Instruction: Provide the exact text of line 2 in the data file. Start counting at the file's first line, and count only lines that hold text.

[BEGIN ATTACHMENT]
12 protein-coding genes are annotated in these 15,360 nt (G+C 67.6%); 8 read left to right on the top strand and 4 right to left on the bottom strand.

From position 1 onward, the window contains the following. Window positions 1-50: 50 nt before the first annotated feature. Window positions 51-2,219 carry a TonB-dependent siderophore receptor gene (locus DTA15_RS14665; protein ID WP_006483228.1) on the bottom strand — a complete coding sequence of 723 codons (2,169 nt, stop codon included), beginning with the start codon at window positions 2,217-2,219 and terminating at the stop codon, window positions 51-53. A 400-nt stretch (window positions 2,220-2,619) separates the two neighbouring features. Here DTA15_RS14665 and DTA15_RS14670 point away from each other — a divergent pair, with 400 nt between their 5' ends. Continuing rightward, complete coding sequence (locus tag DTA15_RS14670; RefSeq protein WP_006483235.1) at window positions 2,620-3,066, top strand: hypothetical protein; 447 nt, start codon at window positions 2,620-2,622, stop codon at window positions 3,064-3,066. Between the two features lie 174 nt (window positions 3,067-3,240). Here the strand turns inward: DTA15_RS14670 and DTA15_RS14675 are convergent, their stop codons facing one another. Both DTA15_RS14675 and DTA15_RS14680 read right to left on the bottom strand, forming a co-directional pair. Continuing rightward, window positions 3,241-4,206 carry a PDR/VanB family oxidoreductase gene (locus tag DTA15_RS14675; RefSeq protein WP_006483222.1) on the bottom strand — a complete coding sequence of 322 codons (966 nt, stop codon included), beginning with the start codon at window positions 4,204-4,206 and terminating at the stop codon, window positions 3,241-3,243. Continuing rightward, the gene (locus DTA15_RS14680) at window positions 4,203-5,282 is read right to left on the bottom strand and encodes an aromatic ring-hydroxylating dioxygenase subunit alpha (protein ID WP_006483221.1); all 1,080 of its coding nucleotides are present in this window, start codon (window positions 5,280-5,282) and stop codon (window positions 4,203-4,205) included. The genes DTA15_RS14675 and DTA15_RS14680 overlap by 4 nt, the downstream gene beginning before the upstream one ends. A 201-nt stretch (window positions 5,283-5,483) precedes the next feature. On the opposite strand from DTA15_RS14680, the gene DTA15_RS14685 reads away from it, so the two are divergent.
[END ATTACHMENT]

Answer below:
From position 1 onward, the window contains the following. Window positions 1-50: 50 nt before the first annotated feature. Window positions 51-2,219 carry a TonB-dependent siderophore receptor gene (locus DTA15_RS14665; protein ID WP_006483228.1) on the bottom strand — a complete coding sequence of 723 codons (2,169 nt, stop codon included), beginning with the start codon at window positions 2,217-2,219 and terminating at the stop codon, window positions 51-53. A 400-nt stretch (window positions 2,220-2,619) separates the two neighbouring features. Here DTA15_RS14665 and DTA15_RS14670 point away from each other — a divergent pair, with 400 nt between their 5' ends. Continuing rightward, complete coding sequence (locus tag DTA15_RS14670; RefSeq protein WP_006483235.1) at window positions 2,620-3,066, top strand: hypothetical protein; 447 nt, start codon at window positions 2,620-2,622, stop codon at window positions 3,064-3,066. Between the two features lie 174 nt (window positions 3,067-3,240). Here the strand turns inward: DTA15_RS14670 and DTA15_RS14675 are convergent, their stop codons facing one another. Both DTA15_RS14675 and DTA15_RS14680 read right to left on the bottom strand, forming a co-directional pair. Continuing rightward, window positions 3,241-4,206 carry a PDR/VanB family oxidoreductase gene (locus tag DTA15_RS14675; RefSeq protein WP_006483222.1) on the bottom strand — a complete coding sequence of 322 codons (966 nt, stop codon included), beginning with the start codon at window positions 4,204-4,206 and terminating at the stop codon, window positions 3,241-3,243. Continuing rightward, the gene (locus DTA15_RS14680) at window positions 4,203-5,282 is read right to left on the bottom strand and encodes an aromatic ring-hydroxylating dioxygenase subunit alpha (protein ID WP_006483221.1); all 1,080 of its coding nucleotides are present in this window, start codon (window positions 5,280-5,282) and stop codon (window positions 4,203-4,205) included. The genes DTA15_RS14675 and DTA15_RS14680 overlap by 4 nt, the downstream gene beginning before the upstream one ends. A 201-nt stretch (window positions 5,283-5,483) precedes the next feature. On the opposite strand from DTA15_RS14680, the gene DTA15_RS14685 reads away from it, so the two are divergent.